Watching the Twilight Zone as a Learning Tool

TV shows are like mini-movies in themselves and if you study the structure of telling a story through a teleplay, you can learn to apply those same principles to screenwriting as well.

I grew up watching reruns of the “Twilight Zone” on late night TV. I still remember waiting up late at night to watch each episode and then either going to bed thrilled with what I just saw, or feeling utterly depressed at watching a pitiful episode that absolutely sucked.

If you know little about the “Twilight Zone,” you can buy the entire DVD collection of all five seasons. Generally, the shows from seasons one to three are the best. Season four consists of expanded one hour shows of uneven quality, while season five generally contains episodes where the writers ran out of ideas and focused on the surprise element or bizarre without the corresponding story and character development to back it up.

The main reason to watch these old “Twilight Zone” episodes is to see how to tell a story in a condensed amount of time and without relying on special effects. The problem with too many movies is that the director seems to think that more computer-generated special effects can make up for the lack of a compelling story. Watching fireworks is fun for about ten minutes. Watching computer-generated explosions for an entire movie is not.

The first thing to watch with the good “Twilight Zone” episodes is how each show opening grabs your attention, which in a screenplay would be called the Inciting Incident. The most common Twilight Zone episode grabs the audience’s attention by showing an unusual event.

Sometimes this unusual event occurs right away, such as a character watching a sunrise consisting of two suns. That immediately tells us that the story takes place on a planet other than Earth. Another example might be two state troopers investigating something that crashed in a frozen lake with footsteps leading through the snow from the lake to a nearby diner. Such an unusual event immediately piques our curiosity and makes us want to figure out what’s happening.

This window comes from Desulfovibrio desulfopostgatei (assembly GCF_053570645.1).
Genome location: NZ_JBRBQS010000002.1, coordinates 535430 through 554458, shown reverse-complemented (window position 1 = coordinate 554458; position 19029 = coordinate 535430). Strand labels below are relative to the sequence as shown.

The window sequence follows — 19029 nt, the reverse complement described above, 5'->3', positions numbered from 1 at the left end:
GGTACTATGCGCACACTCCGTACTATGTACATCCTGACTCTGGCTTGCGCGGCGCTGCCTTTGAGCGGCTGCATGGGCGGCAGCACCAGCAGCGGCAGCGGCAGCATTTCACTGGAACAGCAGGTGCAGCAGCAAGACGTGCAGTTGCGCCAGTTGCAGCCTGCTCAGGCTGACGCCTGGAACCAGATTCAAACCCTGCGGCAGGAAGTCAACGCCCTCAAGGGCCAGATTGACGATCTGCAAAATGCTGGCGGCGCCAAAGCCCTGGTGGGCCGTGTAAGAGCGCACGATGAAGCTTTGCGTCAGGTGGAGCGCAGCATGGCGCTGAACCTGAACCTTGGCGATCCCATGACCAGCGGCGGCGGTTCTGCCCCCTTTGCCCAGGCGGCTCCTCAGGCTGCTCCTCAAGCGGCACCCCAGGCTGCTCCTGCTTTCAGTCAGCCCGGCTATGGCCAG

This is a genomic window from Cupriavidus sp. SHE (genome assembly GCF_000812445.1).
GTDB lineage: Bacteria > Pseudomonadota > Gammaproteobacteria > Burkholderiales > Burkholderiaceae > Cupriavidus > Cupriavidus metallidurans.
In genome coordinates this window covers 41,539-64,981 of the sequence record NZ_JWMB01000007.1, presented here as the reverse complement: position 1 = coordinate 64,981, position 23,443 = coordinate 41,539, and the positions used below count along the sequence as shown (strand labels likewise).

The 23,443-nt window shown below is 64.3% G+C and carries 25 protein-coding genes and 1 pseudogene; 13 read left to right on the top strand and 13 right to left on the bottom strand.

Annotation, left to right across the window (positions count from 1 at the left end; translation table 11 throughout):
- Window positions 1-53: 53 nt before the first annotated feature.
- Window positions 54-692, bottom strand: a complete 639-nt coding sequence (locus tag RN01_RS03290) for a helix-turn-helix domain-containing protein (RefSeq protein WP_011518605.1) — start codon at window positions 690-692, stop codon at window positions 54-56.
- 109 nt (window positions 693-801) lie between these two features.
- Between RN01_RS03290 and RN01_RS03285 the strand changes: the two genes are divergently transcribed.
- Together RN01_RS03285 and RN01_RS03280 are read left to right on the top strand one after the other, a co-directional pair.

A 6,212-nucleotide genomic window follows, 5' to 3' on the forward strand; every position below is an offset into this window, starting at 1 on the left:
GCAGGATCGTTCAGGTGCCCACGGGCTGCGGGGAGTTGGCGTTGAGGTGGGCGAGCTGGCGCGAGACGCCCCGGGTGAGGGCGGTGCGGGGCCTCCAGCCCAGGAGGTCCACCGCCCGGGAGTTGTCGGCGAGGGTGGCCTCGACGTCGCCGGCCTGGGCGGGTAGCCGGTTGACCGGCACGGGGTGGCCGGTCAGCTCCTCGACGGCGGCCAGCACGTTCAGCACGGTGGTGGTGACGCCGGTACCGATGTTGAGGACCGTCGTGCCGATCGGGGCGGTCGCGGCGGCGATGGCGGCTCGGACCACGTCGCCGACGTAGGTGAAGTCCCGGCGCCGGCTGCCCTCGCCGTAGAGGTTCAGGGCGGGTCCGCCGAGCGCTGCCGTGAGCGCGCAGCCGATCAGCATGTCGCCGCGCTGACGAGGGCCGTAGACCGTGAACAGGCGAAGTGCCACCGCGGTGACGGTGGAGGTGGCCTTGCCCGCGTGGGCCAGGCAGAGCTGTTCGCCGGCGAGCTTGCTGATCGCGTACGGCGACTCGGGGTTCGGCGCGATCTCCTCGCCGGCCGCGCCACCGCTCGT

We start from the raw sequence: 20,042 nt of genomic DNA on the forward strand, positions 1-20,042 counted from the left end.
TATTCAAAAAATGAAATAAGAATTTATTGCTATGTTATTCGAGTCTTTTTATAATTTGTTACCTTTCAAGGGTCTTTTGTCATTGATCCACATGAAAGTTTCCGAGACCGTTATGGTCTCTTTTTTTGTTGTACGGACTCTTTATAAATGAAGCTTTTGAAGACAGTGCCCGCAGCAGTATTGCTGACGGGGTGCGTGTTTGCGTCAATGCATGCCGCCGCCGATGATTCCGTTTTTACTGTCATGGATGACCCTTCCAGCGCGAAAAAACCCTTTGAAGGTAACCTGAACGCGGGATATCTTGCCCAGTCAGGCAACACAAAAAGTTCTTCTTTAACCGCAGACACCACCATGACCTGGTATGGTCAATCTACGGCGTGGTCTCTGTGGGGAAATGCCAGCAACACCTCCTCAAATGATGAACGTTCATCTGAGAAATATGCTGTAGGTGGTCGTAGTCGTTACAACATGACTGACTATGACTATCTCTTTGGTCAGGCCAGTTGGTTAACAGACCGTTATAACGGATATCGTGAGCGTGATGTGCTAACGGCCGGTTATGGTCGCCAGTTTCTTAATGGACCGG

More often, this unusual event appears contrasted with a seemingly normal event, which creates greater contrast. For example, we might see a typical, lazy day in an ordinary suburb, and suddenly a meteor flashes through the sky. Or we might see a woman painting a blazing sun on a hot summer day, and then slowly learn that this isn’t a typical hot summer day, but the beginning of something catastrophic.

After the beginning sets the stage for the story, the middle part (Rising Action) reveals the characters’ goals and overcoming obstacles to reach that goal. Then just as quickly, the story must end.

Common endings are a surprise twist, where we learn what we’ve seen earlier is something completely different in hindsight. Such twist endings can work in movies like “The Sixth Sense,” but relying on a trick ending alone will likely create a dull movie. Plus, if audiences expect a trick ending, they’ll constantly look for one and fail to enjoy the movie for what it is. Use trick endings sparingly or you could wind up like O. Henry or M. Night Shyamalan, constantly thinking up surprise endings to the detriment of a decent story.

The more common type of Twilight Zone ending shows the end result of the characters’ efforts to reach a goal. Often times they reach their goal with catastrophic consequences. Sometimes they reach a goal and achieve a victory far different than the one they thought they were achieving. What made the better Twilight Zone episodes so memorable was the lessons each character learned at the end. The stories weren’t just about the unusual or bizarre, but about a character striving to reach a goal and learning from the final result.

Not surprisingly, that’s also what makes a good movie. Nobody cares if a character reaches a goal. What audiences do care about is that the main character learns something, because when the main character is changed by their story, then we the audience member are often changed as well.

It’s this connection to the main character or hero that makes for a compelling movie. Make the audience experience the emotional roller coaster that your main character goes through and they’ll remember your movie long after they forget the details of the plot.

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